We are also taxpayers who have a say on how this country should be run. And we are beginning to acknowledge this fact, whether the government or its hateful supposedly non-governmental organisations wish to acknowledge.
I’m guessing that is the main question that runs through the mind of the people who are preparing to either head to Dataran Merdeka or not tomorrow. The truth is, I have been personally wrestling with this for the past few weeks since I have yet to make my mind up until the writing of this article.
After all, I was in Bersih 2.0 and my agenda for walking then was truly clear. I walked for free and fair elections, with the idea that such elections would definitely push forth the need for open discussion on issues concerning myself and about 10 per cent of the Malaysian population, which is the LGBT community.
The reason I personally want to push for free and fair elections is because of the need for intellectual discourse from both sides, the pro-LGBT and the anti-LGBT, to garner some form of survey as to why hate groups (and yes, they are hate groups) such as Jaringan Melayu Malaysia exist at all. The truth of the matter is they exist solely to try and link Bersih, the call for free and fair elections, and its organisers, particularly Datuk Ambiga Sreenevasan and Datuk A. Samad Said, to the LGBT movement.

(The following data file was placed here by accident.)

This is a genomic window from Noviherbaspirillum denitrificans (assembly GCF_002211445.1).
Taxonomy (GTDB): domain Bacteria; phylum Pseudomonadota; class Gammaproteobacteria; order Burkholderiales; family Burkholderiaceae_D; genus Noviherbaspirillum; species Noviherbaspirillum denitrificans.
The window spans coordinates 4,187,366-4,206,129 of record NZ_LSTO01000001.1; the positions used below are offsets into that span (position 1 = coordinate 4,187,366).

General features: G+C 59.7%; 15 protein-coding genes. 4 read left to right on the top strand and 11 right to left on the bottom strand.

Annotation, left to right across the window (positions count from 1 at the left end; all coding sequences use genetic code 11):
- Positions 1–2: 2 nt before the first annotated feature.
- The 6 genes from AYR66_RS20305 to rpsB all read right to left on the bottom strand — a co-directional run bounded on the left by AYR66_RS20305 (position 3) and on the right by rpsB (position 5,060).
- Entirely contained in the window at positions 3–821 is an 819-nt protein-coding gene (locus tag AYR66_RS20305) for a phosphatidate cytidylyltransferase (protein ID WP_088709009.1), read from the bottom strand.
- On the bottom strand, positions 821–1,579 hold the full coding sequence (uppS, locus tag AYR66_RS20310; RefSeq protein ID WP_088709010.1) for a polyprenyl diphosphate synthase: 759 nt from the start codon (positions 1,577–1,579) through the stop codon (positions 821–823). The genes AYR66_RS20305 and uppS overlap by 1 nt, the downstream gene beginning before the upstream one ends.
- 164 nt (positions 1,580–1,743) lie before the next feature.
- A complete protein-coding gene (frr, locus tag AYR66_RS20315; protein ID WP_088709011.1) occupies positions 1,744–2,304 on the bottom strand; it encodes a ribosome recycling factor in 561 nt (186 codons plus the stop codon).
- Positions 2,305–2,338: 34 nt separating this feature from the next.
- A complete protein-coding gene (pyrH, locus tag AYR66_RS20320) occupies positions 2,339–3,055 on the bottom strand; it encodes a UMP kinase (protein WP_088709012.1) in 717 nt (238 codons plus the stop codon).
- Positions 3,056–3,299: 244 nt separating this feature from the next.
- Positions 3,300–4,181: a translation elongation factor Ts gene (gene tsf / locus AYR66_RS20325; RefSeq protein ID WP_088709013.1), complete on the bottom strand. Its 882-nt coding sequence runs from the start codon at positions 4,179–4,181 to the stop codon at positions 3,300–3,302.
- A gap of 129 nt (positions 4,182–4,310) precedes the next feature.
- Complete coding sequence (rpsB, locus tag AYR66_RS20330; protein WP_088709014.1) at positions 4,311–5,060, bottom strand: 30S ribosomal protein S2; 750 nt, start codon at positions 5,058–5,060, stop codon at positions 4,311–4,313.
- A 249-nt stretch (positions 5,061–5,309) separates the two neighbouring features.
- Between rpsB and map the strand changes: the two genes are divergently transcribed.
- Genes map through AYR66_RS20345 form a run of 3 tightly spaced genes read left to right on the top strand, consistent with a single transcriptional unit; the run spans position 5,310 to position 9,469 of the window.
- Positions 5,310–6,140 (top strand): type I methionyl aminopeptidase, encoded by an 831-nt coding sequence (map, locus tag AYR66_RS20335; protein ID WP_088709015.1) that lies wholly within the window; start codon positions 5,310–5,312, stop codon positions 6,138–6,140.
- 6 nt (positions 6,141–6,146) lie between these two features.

As such, would my presence, in a pink T-shirt and blue jeans at Dataran Merdeka this coming weekend, be construed by JMM as being right?
It is a rather “post hoc ergo propter hoc” argument, but then again Malaysians don’t speak Latin, do they?
They probably wouldn’t even bother to Google what the hell that means.
The LGBT community, and myself personally, is more than just a bunch of gays waving rainbow flags marching for freedom. We are also made up of every race, every religious denomination, every political faction, be it Umno or PAS, and in fact, we come from multiple levels of the corporate ladder, be it the lowly executive to the blue-collar factory workers or even those who establish businesses as entrepreneurs, more so in the creative industry which Datuk Seri Najib Razak has recently encouraged the youth of the nation to be more participatory in.
As such, we are also taxpayers who have a say on how this country should be run. And we are beginning to acknowledge this fact, whether the government or its hateful supposedly non-governmental organisations wish to acknowledge.
It is with this in mind that I think the LGBTs need to join Bersih 3.0. We need to acknowledge at first, however, the fact that we do have a stake in this country of ours just like the rest of the Malaysian population. And as such, do we not want free and fair elections?
Do we not want the ability to tell our future Ahli Dewan Undangan Negeri and Ahli Parlimen to stop violence and abuse of LGBTs?
To stop the bullying and hatemongering by the schools, the religious authorities and, consequentially, the government themselves?
You see, fellow gays, queers and transgender Mak Nyahs, we all can have that ability if we make our voices heard and tell the government “you know what, I am the bapok, kaum nabi Lut, orang berseks songsang” that you talk about, but I’m more than that. I’m a registered voter, a taxpayer, a student who will be working in this country in the future and contribute to the economy that you guys screwed up.
I am the one who goes out to Pavilion to buy your luxury goods which are 100 per cent taxed on import duties. I am the one who spends my money on the alcohol tax, the entertainment tax, the sales tax.
I am also the one driving the shittily made local Perodua and Proton cars which you sell at RM40,000 plus minimum in order to keep the companies afloat and sell at a cheaper price overseas.